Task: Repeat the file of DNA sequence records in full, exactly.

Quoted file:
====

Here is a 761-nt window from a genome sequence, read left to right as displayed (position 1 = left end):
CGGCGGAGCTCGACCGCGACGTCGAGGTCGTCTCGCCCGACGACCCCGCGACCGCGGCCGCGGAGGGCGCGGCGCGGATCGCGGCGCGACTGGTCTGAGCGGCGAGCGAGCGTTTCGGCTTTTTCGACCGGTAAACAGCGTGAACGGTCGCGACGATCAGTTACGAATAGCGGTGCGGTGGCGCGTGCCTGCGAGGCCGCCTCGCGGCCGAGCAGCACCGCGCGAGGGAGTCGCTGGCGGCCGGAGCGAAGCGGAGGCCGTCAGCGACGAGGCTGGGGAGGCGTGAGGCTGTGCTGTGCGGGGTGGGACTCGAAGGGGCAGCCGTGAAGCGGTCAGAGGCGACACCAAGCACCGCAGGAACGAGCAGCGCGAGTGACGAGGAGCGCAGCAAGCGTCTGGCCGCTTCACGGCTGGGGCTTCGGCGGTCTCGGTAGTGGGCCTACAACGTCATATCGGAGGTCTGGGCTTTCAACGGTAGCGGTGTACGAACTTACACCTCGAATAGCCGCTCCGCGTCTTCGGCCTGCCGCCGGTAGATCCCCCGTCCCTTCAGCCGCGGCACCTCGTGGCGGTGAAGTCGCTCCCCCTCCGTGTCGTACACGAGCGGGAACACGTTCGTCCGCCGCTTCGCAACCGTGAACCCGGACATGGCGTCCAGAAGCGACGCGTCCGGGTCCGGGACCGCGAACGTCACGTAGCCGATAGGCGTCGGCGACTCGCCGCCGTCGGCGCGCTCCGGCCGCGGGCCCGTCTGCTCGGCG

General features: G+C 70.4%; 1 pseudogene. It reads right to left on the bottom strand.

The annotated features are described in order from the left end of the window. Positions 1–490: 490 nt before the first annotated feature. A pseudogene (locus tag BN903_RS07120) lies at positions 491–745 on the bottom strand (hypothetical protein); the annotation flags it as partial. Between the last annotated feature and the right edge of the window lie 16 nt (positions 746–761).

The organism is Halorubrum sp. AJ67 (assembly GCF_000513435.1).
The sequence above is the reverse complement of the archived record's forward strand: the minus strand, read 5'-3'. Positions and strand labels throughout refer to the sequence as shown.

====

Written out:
Here is a 761-nt window from a genome sequence, read left to right as displayed (position 1 = left end):
CGGCGGAGCTCGACCGCGACGTCGAGGTCGTCTCGCCCGACGACCCCGCGACCGCGGCCGCGGAGGGCGCGGCGCGGATCGCGGCGCGACTGGTCTGAGCGGCGAGCGAGCGTTTCGGCTTTTTCGACCGGTAAACAGCGTGAACGGTCGCGACGATCAGTTACGAATAGCGGTGCGGTGGCGCGTGCCTGCGAGGCCGCCTCGCGGCCGAGCAGCACCGCGCGAGGGAGTCGCTGGCGGCCGGAGCGAAGCGGAGGCCGTCAGCGACGAGGCTGGGGAGGCGTGAGGCTGTGCTGTGCGGGGTGGGACTCGAAGGGGCAGCCGTGAAGCGGTCAGAGGCGACACCAAGCACCGCAGGAACGAGCAGCGCGAGTGACGAGGAGCGCAGCAAGCGTCTGGCCGCTTCACGGCTGGGGCTTCGGCGGTCTCGGTAGTGGGCCTACAACGTCATATCGGAGGTCTGGGCTTTCAACGGTAGCGGTGTACGAACTTACACCTCGAATAGCCGCTCCGCGTCTTCGGCCTGCCGCCGGTAGATCCCCCGTCCCTTCAGCCGCGGCACCTCGTGGCGGTGAAGTCGCTCCCCCTCCGTGTCGTACACGAGCGGGAACACGTTCGTCCGCCGCTTCGCAACCGTGAACCCGGACATGGCGTCCAGAAGCGACGCGTCCGGGTCCGGGACCGCGAACGTCACGTAGCCGATAGGCGTCGGCGACTCGCCGCCGTCGGCGCGCTCCGGCCGCGGGCCCGTCTGCTCGGCG

General features: G+C 70.4%; 1 pseudogene. It reads right to left on the bottom strand.

The annotated features are described in order from the left end of the window. Positions 1–490: 490 nt before the first annotated feature. A pseudogene (locus tag BN903_RS07120) lies at positions 491–745 on the bottom strand (hypothetical protein); the annotation flags it as partial. Between the last annotated feature and the right edge of the window lie 16 nt (positions 746–761).

The organism is Halorubrum sp. AJ67 (assembly GCF_000513435.1).
The sequence above is the reverse complement of the archived record's forward strand: the minus strand, read 5'-3'. Positions and strand labels throughout refer to the sequence as shown.